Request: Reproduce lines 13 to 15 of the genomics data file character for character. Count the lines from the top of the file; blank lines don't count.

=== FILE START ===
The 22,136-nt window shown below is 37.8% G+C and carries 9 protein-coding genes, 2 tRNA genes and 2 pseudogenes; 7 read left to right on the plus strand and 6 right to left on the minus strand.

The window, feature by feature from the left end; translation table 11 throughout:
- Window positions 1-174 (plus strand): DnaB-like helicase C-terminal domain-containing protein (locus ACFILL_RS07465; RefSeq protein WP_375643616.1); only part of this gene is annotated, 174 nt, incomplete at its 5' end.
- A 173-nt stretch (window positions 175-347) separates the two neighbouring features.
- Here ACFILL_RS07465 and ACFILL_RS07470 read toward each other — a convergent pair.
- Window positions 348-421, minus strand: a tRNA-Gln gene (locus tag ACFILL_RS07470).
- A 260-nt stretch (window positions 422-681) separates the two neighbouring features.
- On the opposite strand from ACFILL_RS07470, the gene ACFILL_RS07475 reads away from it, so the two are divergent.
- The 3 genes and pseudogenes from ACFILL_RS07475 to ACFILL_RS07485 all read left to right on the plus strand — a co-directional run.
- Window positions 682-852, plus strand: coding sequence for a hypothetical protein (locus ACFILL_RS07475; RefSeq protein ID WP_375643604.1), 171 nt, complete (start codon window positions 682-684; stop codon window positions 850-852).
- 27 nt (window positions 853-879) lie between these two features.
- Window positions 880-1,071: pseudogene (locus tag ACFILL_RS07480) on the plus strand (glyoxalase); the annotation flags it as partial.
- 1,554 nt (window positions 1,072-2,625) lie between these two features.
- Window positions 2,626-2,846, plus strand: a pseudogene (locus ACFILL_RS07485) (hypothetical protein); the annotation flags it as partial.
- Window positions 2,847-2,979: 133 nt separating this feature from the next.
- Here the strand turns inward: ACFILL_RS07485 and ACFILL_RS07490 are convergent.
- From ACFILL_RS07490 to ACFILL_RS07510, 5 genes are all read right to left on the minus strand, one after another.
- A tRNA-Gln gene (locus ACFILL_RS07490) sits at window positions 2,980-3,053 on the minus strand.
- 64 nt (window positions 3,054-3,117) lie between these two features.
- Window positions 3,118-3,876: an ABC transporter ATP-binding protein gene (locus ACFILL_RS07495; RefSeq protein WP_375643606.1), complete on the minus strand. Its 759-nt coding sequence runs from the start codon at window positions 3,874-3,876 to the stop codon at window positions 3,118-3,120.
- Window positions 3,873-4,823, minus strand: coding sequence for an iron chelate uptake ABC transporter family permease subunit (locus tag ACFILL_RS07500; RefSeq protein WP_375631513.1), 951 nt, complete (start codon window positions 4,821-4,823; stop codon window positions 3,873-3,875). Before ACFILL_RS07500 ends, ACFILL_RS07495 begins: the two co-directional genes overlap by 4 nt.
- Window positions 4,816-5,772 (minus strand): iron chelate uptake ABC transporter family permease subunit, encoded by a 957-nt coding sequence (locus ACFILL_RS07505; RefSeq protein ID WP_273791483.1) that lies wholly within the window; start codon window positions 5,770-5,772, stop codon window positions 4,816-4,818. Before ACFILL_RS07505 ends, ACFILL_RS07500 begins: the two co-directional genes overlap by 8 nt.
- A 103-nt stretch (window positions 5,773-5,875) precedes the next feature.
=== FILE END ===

- 1,554 nt (window positions 1,072-2,625) lie between these two features.
- Window positions 2,626-2,846, plus strand: a pseudogene (locus ACFILL_RS07485) (hypothetical protein); the annotation flags it as partial.
- Window positions 2,847-2,979: 133 nt separating this feature from the next.